Actions have unintended side effects.
We're not talking about a butterfly across the ocean causing a storm just after you wash you car. The causality is hard to show and the effects are minor. Instead, think of beavers. They use renewable resources to build nice homes with swimming pools. They're happy but they flood land above their dams and send less water downstream.
GolfThe RBC Canadian Open is making golf fans happy and stimulating the Toronto economy. What's the effect on the residential neighbourhood surrounding St. George's Golf and Country Club?
We live inside the No Parking blue zone but not in the smaller Local Traffic Only zone. A portion of Islington Avenue, a major road, is closed from July 12-30. The detours are putting more traffic on other streets like The Kingsway, Kipling and Eglington.
We're still getting city services like garbage collection. Traffic isn't bad enough to require the police to direct it. Drivers aren't honking their horns in frustration. Life is fairly normal.
Here are three externalities
- cars park just outside the No Parking zone
- the MetLife blimp in the skies is more intrusive than the satellite view in Google Maps but they're probably not recording activities in our yard (aside: my first fulltime job was with MetLife)
- some neighbours are renting parking on their driveways and lawns for $20 to (gulp) $50, depending on the day and location. The official parking is at the distant Woodbine Racetrack with yellow school buses as shuttles. No air conditioning.
Win/LoseOther activities may have greater externalities. Let's look at some.
Down the street, a neighbour feeds racoons. This makes her happy but they damage and defecate on nearby lawns. Logic doesn't work well with animal lovers who ignore these consequences
Our Costco started selling gasoline last month: premium fuel is about the price that other gas stations charge for regular. The regular gas stations are probably losing business.
Drivers with radar detectors zip faster with impunity. This encourages other drivers to speed too … but they're more likely to get caught.
Some people engage in dangerous sports and endanger the lives of the rescue crews.
Addictions like drinking, smoking and gambling may give participants satisfaction (at least in the beginning) but there are huge consequences for families and society overall. Car accidents. Second-hand smoke. Bankruptcy and crime.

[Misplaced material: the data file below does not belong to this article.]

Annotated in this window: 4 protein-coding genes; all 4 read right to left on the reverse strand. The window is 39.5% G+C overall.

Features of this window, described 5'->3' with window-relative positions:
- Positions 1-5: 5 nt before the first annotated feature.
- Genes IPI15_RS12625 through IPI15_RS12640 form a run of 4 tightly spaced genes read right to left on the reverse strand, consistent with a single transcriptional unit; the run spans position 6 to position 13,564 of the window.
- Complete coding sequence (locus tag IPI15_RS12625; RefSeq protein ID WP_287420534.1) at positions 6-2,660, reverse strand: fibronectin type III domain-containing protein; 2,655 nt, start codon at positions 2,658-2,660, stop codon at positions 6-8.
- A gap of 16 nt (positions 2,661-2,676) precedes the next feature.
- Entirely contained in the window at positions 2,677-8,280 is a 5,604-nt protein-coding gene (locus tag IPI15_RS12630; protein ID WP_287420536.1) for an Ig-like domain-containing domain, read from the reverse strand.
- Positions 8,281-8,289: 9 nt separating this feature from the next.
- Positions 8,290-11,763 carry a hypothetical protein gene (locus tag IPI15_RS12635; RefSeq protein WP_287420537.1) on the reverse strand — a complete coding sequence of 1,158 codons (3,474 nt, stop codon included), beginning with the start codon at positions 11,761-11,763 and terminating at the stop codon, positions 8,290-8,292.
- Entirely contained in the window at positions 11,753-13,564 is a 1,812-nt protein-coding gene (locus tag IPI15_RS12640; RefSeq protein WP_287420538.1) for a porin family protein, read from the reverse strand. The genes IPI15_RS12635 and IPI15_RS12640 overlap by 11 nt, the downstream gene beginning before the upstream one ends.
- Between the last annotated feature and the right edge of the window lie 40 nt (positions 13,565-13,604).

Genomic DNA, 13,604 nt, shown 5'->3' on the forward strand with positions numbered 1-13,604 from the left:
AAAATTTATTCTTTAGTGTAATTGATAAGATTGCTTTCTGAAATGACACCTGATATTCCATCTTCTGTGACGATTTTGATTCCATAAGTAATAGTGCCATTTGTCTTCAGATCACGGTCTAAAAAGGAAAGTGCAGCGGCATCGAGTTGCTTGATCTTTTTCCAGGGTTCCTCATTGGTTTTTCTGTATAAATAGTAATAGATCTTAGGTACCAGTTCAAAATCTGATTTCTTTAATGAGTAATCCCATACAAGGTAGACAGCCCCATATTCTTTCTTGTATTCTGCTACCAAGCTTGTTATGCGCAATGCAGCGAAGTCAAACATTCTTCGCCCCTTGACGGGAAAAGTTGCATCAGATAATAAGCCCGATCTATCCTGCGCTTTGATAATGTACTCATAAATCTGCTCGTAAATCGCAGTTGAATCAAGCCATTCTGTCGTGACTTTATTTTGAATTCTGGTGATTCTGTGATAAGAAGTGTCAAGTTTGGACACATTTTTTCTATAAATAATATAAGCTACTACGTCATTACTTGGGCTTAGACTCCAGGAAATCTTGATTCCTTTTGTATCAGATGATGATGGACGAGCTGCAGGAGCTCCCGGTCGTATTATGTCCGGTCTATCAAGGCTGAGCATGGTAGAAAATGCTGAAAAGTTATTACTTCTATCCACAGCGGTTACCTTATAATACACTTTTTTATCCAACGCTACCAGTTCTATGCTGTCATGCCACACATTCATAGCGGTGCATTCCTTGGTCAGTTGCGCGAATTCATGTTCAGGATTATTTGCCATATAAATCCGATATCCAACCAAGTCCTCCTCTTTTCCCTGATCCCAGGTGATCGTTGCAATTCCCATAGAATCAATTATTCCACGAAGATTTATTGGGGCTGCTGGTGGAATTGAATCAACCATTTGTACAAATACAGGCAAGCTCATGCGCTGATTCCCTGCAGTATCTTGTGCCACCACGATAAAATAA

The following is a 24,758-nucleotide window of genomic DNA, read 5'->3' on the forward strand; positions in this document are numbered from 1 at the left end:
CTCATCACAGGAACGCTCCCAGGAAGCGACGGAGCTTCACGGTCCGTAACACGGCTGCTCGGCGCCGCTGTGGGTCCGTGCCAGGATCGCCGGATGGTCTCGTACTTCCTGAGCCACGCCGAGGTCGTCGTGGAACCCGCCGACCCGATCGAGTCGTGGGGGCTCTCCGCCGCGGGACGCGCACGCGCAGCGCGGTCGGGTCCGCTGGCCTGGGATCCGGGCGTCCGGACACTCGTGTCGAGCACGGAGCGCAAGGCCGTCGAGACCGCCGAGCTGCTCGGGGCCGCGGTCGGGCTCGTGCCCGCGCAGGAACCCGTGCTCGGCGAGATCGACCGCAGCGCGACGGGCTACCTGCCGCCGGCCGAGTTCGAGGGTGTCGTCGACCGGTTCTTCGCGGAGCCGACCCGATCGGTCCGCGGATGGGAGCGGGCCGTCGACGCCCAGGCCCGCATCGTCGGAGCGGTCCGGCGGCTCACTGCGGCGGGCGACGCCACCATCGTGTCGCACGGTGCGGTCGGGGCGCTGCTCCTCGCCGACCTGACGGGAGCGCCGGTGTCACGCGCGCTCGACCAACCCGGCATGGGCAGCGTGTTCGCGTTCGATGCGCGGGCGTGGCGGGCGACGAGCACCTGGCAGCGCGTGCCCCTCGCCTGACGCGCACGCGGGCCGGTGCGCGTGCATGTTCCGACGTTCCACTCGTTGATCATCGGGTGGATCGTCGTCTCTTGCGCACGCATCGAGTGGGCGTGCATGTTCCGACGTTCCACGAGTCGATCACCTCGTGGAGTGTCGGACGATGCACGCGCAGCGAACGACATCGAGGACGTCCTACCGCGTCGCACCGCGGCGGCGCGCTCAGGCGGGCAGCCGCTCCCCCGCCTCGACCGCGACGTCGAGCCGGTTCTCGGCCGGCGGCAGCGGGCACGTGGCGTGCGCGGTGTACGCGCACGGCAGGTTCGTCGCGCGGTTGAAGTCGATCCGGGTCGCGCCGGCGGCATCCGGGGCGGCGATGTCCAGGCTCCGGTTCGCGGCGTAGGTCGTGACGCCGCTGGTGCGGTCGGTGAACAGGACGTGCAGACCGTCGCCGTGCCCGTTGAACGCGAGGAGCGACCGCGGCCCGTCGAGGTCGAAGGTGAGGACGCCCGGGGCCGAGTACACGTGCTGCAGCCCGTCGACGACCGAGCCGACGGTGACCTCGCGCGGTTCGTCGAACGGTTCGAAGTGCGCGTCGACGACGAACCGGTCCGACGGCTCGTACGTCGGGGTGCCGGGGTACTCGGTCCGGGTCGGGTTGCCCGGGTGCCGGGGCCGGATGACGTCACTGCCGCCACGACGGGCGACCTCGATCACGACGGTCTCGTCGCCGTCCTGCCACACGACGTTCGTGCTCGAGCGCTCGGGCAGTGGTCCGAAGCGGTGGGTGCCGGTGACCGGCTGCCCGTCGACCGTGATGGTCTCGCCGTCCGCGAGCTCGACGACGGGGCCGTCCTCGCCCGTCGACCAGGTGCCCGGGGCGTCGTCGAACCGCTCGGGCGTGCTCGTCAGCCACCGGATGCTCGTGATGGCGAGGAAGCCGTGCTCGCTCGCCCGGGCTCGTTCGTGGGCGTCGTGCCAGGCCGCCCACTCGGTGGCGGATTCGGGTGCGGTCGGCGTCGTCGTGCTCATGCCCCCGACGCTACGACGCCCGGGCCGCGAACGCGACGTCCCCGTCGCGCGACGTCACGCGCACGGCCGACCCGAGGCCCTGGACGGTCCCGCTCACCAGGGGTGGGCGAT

The tax-free underground economy helps participants but honest taxpayers make up the lost revenue. We benefit when tax auditors catch the culprits but about 50% the audits found no unreported income.
There's also the Planet of the Apes series. Depending on movie, apes are slaves to humans or vice versa. That's win/lose too.
InducementsBusinesses take steps to induce behaviour. McDonalds is selling any size of soft drink for $1. That's cheaper than water. However, those buying the largest sizes and conditioning their bodies to consume them are inflicting harm on themselves.
Governments take steps to induce taxpayers to act in ways that benefit society. Some incentives create tax savings for a few, which shifts the tax burden to the masses. To limit these side effect, governments take steps to limit the size of the benefits. That helps maintain tax revenue. Here are common tax saving tools.
- RRSPs: caps on deposits and tax on withdrawals
- TFSA (Tax-Free Savings Account): limits on deposits but tax-free withdrawals
- investment loans: limits on interest deductibility based on the investments made
Unblocking The RestrictionsHybrid technology improves fuel economy, but can boost performance instead. It's unlikely that Porsche and BMW are striving to beat the fuel efficiency of the Prius.
On the financial side, the wealthy say they most want tax advice and income tax strategy (67%). They expect frequent, proactive advice and aggressive recommendations. The right advisor can propose creative strategies and --- more important --- implement them effectively.
For instance, life insurance has unique tax advantages. Deposits are capped by the Maximum Tax Actuarial Reserve (MTAR) but you can deposit more by simply buying more insurance. Withdrawals are taxable but the savings can be accessed via tax-free loans. Tax deductions arise when the loan proceeds are invested. In some cases, a portion of the premium can be made tax deductible too.
There are probably other tools with effective tax strategies too.
When there are side effects, why not join the winners? You can. Even if you live near a golf course.
- Bonding with nongolfers (includes comedy)
- How effective are tax auditors?
- Ways you want your advisors to improve
- The original and overlooked Tax-Free Savings Account (TFSA)
- Secret 7: The best tax sheltering in Canada
- The four steps in wealth management
Podcast Episode 76 (6:09)
direct download | Internet Archive page
PS Today looks like a great day for golf